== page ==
Unfriended: Should Facebook be Required to Enforce US Sanctions Against its Users?

Late last year, Facebook abruptly shut down the accounts of Ramzan Kadyrov, the despotic leader of the Chechen Republic. The social media giant claimed that it had a “legal obligation” to disable Kadyrov’s Facebook and Instagram accounts because of new sanctions imposed by the United States government under the Magnitsky Act. Among other things, Kadyrov has been accused of ordering the assassination of a political opponent, personally torturing another, and leading a violent purge of gay men. He’s also an active social media user: four million people followed his Facebook and Instagram profiles, and 400,000 continue to follow him on Twitter. Kadyrov had become famous for posting videos of himself wrestling a crocodile, praising Russian President Vladmir Putin, and—perhaps ironically—mocking what he saw as the ineffectiveness of American sanctions.

As many journalists noticed, Facebook hasn’t disabled the accounts of other sanctioned individuals, including Venezuelan President Nicolas Maduro, Russian Deputy Prime Minister Dmitry Rogozin, and Israeli billionaire Dan Gertler. Facebook explained this seeming inconsistency with an unhelpful truism that it “operate[s] under the constraints of US laws, which vary by circumstance.” Its statements have led observers to speculate that Facebook is using the sanctions as a pretextual reason to cut off a user it already disliked, or that it’s “picking and choosing compliance” in an attempt to please the government. Although those explanations seem plausible at first glance, a careful look at the relevant laws suggests an even simpler (albeit more mundane) one: Facebook may actually be correct that it had a legal obligation to suspend Kadyrov’s accounts but not those of others targeted by American sanctions.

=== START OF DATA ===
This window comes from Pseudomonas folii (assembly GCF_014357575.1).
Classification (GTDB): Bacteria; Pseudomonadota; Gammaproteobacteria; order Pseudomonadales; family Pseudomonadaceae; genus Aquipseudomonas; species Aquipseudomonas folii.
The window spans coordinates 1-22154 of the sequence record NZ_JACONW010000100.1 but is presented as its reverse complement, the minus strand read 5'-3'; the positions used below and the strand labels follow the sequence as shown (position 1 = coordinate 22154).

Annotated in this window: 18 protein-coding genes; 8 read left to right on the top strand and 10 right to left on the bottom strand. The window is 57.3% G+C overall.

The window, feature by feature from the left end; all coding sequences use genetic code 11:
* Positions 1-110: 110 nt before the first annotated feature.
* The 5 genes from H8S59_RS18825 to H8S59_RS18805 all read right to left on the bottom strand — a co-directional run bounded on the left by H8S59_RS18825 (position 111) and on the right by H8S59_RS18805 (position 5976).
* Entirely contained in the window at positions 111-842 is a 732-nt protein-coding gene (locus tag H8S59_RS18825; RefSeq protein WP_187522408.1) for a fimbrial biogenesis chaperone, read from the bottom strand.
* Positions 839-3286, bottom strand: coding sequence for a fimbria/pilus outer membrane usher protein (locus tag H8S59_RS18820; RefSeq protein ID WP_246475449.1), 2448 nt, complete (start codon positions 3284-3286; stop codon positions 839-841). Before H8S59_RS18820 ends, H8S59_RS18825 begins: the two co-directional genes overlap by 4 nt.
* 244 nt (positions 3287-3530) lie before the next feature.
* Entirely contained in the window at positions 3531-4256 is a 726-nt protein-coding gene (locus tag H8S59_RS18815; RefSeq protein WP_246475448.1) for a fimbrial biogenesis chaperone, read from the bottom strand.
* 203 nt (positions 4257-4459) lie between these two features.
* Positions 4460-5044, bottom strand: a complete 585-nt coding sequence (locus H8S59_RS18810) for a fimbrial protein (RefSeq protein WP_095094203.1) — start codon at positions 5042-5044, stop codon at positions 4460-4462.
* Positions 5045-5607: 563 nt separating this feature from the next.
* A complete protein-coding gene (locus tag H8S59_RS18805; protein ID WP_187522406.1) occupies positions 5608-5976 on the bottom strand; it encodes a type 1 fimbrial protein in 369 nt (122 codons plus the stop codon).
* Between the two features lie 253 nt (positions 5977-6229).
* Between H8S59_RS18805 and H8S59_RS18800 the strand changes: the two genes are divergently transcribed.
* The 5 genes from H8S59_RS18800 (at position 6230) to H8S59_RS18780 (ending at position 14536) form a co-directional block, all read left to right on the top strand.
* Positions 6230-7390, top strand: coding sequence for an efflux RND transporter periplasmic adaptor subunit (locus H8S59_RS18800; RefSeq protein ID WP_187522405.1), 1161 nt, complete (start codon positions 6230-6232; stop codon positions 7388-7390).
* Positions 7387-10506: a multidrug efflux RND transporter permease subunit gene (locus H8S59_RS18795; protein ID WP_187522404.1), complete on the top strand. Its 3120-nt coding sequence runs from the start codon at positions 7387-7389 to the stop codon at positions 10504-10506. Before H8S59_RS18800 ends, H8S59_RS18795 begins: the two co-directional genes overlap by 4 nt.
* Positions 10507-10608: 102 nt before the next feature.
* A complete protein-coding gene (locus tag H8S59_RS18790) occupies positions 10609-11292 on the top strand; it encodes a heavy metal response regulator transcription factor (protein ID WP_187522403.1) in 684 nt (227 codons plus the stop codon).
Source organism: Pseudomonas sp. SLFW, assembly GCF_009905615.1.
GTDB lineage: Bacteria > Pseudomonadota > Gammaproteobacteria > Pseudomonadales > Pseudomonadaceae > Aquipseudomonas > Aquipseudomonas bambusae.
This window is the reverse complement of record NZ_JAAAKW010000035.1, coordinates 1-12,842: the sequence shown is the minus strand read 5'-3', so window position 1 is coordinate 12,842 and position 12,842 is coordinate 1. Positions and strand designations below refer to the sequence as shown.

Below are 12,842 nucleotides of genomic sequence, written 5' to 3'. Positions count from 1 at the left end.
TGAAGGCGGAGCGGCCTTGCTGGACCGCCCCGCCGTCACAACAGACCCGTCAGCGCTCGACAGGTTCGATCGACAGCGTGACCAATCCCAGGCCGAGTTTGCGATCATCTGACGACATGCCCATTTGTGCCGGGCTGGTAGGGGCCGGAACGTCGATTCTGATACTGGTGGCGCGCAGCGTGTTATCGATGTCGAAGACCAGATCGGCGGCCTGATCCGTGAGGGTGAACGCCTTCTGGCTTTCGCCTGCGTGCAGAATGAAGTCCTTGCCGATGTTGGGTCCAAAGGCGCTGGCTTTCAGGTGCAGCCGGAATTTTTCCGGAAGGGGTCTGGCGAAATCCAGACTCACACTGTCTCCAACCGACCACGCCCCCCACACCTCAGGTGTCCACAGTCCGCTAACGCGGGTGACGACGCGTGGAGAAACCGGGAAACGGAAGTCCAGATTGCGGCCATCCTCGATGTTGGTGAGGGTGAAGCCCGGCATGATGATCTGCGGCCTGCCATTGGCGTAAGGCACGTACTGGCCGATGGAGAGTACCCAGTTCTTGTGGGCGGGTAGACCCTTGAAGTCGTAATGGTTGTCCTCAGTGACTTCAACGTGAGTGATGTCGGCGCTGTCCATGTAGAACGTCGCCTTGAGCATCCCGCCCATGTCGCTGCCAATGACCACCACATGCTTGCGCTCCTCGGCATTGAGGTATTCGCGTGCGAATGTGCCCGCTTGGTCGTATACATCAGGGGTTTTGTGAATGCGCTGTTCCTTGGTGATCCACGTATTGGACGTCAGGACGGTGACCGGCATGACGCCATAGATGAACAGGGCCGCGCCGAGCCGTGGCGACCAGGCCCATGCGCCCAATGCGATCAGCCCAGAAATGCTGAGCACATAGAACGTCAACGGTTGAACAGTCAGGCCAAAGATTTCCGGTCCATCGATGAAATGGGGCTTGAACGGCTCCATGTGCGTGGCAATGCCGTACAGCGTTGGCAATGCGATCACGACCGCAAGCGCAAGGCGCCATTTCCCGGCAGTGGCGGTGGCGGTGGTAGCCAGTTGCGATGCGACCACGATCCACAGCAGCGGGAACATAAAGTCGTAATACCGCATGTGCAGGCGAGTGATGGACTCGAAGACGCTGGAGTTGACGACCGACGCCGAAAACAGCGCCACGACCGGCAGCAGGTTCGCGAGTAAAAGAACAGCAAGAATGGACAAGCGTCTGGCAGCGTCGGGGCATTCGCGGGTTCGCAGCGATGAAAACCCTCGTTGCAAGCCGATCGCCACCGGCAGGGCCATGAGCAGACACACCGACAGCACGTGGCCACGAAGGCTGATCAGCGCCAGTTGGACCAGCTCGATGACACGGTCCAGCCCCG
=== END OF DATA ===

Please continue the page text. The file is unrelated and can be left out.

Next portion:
Continue reading

The Trade-Off Between Inducing Corporate Self-Disclosure and Full Cooperation

In discussions of appropriate sanctions for corporations that engage in bribery, much of the conversation focuses on the appropriate penalty reduction for firms that self-disclose violations, cooperate with authorities, or both. Self-disclosure and cooperation are often lumped together, but they’re not the same: Plenty of targets of bribery investigations, for example, did not voluntarily disclose the potential violation, but cooperated with the authorities once the investigation was underway.

This gives rise to a problem that is both serious and seemingly obvious, but that somewhat surprisingly is hardly ever discussed.

The problem goes like this: Enforcement authorities want to encourage self-disclosure, and they want to encourage full cooperation with the investigation; they would like to do so (1) by reducing the sanction for firms that voluntarily disclose relative to those that don’t, and (2) by reducing the sanction for firms that fully cooperate relative to those that don’t. But if the minimum and maximum penalties are fixed (say, by statute or department policy or other considerations), and the penalty reductions necessary to induce self-disclosure and full cooperation, respectively, are large enough (cumulatively greater than the difference between the maximum and minimum feasible sanction), then adjusting sanctions to encourage self-disclosure may discourage full cooperation, and vice versa.

It’s easiest to see this with a very simple numerical example: Continue reading

Argentina’s Draft Bill on Corporate Criminal Liability for Bribery: Some Striking Innovations on Sanctions